Use multiple formats—oral, written, visual, tactile, electronic—for instruction and demonstrations.

For general information about accommodations for students with disabilities in science classes, consult Working Together: Science Teachers and Students with Disabilities and The Winning Equation: Access + Attitude = Success in Math and Science.

For additional information, consult the AccessSTEM Knowledge Base.

Health Impairments

Request and encourage student input on how to best accommodate the student's learning needs.

Provide a mechanism for students to learn material and make up assignments that they missed because of absences.

Provide flexibility in scheduling and attendance.

Talk with the student and family about any impacts of class activities on the student. Let the student know well ahead of time of classroom activities that may present a problem.

For additional information, see Disability-Related Resources on the Internet: Health Impairments.

Provide class assignments ahead of time in electronic format. Avoid last-minute additions to assignments.

Use email to facilitate communication and class discussion.

Consider providing a note taker.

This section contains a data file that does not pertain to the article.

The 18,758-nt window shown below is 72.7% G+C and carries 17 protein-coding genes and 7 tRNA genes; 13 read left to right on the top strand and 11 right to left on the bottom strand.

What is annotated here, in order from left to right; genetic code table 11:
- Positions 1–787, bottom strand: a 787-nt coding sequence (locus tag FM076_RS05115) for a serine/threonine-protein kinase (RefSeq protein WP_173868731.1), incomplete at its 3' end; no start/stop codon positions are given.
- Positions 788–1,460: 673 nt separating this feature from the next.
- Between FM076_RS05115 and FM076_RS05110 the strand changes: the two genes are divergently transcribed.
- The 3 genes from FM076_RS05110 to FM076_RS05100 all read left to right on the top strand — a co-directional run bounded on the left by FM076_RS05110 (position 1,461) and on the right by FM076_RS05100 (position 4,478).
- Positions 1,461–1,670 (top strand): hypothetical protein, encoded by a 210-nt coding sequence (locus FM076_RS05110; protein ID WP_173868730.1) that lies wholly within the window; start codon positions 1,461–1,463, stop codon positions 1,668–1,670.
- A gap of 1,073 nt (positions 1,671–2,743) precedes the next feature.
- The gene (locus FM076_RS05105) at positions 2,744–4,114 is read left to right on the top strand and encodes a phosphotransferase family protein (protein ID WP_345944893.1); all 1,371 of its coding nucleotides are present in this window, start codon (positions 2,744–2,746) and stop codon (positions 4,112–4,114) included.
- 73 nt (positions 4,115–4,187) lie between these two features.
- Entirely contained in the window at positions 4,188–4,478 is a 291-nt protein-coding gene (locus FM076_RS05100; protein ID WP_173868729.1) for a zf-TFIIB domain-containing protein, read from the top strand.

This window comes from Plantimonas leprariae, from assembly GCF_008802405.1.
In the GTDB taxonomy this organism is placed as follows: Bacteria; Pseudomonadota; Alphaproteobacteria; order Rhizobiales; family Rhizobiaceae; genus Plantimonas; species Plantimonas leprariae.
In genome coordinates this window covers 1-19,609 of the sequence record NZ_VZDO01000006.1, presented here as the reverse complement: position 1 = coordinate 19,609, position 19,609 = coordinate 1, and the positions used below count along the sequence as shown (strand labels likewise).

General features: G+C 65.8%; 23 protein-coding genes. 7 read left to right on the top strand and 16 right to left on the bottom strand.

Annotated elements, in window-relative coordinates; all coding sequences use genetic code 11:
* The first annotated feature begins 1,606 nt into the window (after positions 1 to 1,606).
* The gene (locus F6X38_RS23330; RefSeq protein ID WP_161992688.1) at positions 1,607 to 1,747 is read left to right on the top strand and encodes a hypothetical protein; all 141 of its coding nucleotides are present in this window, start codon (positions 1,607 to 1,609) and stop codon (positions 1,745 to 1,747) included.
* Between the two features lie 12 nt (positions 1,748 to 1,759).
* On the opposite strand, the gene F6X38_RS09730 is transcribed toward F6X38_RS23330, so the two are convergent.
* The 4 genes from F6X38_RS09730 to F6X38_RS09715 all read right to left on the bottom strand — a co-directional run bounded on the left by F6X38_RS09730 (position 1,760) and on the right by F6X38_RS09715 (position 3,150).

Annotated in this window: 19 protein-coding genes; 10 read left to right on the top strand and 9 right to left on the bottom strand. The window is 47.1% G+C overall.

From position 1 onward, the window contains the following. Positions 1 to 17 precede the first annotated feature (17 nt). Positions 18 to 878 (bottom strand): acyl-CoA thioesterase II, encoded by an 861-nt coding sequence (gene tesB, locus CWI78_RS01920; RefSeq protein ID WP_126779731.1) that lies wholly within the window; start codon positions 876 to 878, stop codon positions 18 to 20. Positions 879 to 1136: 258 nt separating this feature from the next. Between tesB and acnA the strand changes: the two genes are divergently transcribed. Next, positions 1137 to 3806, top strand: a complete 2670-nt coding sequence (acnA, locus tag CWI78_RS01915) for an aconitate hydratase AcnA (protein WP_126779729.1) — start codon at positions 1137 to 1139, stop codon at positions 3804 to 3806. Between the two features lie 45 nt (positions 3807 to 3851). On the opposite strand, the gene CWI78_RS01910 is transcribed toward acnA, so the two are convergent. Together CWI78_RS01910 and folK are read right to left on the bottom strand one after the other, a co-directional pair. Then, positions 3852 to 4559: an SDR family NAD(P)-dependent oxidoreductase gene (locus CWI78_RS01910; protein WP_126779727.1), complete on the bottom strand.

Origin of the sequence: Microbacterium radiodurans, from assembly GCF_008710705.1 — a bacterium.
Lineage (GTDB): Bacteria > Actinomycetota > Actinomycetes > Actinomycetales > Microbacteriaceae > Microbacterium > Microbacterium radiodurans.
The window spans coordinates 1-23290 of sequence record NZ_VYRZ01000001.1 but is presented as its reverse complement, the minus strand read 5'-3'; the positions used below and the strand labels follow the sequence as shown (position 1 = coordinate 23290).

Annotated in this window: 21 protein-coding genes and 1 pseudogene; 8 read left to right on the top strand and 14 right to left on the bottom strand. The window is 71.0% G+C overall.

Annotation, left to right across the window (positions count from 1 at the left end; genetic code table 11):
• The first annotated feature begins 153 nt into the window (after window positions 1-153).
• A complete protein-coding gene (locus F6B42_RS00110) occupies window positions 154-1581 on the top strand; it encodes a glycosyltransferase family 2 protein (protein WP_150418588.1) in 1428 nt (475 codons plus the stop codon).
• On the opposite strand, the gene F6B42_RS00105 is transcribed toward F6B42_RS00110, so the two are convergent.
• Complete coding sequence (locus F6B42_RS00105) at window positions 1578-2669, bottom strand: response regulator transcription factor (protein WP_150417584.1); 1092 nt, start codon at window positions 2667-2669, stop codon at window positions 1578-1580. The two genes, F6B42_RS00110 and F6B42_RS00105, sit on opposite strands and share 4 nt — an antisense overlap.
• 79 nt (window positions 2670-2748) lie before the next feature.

Consider the needs of students with disabilities during lab orientation and lab safety meetings.

Assign group activities in which all students take responsibility and contribute according to their abilities.

Use multiple formats—oral, written, visual, tactile, electronic—for instruction and demonstrations.

For general information about accommodations for students with disabilities in science classes, consult Working Together: Science Teachers and Students with Disabilities and The Winning Equation: Access + Attitude = Success in Math and Science.

For additional information, consult the AccessSTEM Knowledge Base.

Psychosocial Impairments

Request and encourage student input on how to best accommodate the student's learning needs.

Establish and honor classroom schedules and practices. Let the student know ahead of time of any changes to the classroom routines.

In group activities, assign the student to a group with supportive peers. Provide clear instructions so that students know exactly what is expected of them.

Help the student learn to anticipate situations that will be difficult and to plan in advance appropriate response strategies.

Consider providing a quiet area where the student can take a time-out if necessary.

Consider the needs of students with disabilities during lab orientation and lab safety meetings.

Assign group activities in which all students take responsibility and contribute according to their abilities.

Use multiple formats—oral, written, visual, tactile, electronic—for instruction and demonstrations.

For general information about accommodations for students with disabilities in science classes, consult Working Together: Science Teachers and Students with Disabilities and The Winning Equation: Access + Attitude = Success in Math and Science.

For additional information, consult the AccessSTEM Knowledge Base.